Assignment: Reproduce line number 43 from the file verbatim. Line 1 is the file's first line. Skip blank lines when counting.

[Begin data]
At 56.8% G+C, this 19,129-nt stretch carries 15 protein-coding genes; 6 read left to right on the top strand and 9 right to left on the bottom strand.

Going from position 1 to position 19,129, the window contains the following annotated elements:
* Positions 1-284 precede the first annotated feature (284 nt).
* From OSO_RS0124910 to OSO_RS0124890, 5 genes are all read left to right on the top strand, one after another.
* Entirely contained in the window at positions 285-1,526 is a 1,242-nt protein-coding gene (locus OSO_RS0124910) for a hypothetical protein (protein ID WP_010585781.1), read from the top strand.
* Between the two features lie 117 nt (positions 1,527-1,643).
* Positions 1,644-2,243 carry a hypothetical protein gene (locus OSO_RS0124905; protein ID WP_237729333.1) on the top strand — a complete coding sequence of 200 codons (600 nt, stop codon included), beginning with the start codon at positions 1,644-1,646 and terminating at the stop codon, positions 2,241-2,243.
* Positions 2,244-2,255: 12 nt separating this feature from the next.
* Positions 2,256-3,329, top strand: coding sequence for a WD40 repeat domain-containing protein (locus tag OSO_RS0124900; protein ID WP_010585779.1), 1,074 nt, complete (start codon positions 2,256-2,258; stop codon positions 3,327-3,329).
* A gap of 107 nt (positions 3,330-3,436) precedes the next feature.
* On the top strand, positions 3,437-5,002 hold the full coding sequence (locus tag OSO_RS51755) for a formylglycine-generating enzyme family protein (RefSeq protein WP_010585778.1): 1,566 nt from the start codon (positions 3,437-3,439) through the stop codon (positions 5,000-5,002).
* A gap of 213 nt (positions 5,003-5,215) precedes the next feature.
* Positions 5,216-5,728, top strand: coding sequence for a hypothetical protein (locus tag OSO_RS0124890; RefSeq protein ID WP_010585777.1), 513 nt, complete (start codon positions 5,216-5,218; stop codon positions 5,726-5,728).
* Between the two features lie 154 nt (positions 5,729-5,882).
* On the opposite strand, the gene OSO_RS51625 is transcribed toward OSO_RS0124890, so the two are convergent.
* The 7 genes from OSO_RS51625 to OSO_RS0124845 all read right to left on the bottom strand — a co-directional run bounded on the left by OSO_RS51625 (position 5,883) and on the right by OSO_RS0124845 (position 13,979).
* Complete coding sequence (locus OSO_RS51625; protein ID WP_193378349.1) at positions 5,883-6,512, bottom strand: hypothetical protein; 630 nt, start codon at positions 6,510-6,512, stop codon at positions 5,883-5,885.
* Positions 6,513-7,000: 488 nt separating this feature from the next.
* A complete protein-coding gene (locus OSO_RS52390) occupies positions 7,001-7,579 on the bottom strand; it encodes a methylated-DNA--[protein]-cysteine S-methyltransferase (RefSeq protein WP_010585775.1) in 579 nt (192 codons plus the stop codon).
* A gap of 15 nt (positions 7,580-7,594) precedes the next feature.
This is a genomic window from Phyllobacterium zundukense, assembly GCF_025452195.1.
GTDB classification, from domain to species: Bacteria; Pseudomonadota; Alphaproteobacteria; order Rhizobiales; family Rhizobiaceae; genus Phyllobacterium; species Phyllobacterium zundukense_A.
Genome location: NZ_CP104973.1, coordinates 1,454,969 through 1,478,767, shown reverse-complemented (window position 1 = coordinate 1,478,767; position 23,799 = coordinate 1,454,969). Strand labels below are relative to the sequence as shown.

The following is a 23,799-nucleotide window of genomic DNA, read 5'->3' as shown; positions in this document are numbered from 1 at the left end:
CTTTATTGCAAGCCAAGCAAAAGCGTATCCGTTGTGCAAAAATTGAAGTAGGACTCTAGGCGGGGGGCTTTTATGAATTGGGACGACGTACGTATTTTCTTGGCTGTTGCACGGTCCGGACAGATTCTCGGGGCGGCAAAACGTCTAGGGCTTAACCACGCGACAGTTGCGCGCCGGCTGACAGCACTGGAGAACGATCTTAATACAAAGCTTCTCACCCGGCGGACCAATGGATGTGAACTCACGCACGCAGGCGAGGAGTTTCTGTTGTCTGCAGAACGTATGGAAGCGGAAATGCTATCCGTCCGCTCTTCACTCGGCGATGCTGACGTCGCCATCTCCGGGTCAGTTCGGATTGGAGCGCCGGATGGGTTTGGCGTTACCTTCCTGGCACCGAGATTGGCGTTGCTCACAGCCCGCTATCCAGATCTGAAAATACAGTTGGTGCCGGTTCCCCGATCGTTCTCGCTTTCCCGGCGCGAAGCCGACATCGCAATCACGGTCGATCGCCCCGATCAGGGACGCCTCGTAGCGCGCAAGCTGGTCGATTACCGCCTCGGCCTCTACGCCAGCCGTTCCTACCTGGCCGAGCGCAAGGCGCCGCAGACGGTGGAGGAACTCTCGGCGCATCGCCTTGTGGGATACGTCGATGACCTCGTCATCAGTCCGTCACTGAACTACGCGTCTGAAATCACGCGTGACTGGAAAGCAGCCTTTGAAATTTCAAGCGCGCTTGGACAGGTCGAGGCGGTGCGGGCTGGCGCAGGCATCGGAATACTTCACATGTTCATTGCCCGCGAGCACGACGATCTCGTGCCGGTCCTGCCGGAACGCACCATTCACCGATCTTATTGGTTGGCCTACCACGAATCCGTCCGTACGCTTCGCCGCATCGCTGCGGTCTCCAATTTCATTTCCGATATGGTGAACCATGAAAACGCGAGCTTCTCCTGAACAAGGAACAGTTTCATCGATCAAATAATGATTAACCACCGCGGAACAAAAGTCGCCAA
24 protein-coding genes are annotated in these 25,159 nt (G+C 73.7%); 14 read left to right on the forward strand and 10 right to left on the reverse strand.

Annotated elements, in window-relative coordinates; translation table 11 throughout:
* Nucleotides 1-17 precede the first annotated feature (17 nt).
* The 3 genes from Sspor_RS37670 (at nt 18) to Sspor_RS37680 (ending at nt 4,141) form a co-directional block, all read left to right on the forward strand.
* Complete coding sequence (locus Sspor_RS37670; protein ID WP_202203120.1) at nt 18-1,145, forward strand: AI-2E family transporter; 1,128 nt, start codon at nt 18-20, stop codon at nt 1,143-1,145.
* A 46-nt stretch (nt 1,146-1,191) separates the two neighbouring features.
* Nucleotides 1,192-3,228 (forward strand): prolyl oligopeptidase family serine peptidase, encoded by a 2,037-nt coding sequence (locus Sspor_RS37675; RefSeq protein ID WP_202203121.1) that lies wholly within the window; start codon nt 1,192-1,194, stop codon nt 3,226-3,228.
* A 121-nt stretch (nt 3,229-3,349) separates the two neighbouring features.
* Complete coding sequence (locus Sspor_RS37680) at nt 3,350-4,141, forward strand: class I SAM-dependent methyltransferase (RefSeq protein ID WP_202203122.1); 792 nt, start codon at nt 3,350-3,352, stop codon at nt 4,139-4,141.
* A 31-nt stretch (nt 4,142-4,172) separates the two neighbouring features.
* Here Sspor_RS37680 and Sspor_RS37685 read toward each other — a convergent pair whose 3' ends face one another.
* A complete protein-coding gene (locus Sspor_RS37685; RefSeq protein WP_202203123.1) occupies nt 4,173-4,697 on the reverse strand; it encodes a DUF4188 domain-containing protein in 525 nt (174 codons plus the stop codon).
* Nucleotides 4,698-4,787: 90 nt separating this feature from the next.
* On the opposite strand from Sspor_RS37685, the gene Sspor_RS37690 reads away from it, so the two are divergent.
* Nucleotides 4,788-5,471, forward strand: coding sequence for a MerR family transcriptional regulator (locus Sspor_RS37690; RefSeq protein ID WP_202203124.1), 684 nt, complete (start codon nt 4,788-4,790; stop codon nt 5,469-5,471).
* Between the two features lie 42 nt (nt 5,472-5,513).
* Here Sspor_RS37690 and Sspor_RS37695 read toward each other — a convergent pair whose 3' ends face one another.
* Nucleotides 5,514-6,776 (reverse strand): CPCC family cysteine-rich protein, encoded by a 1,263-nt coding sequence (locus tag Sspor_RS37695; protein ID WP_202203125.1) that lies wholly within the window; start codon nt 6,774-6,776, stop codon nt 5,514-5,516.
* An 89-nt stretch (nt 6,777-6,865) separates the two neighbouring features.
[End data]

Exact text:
* Nucleotides 5,514-6,776 (reverse strand): CPCC family cysteine-rich protein, encoded by a 1,263-nt coding sequence (locus tag Sspor_RS37695; protein ID WP_202203125.1) that lies wholly within the window; start codon nt 6,774-6,776, stop codon nt 5,514-5,516.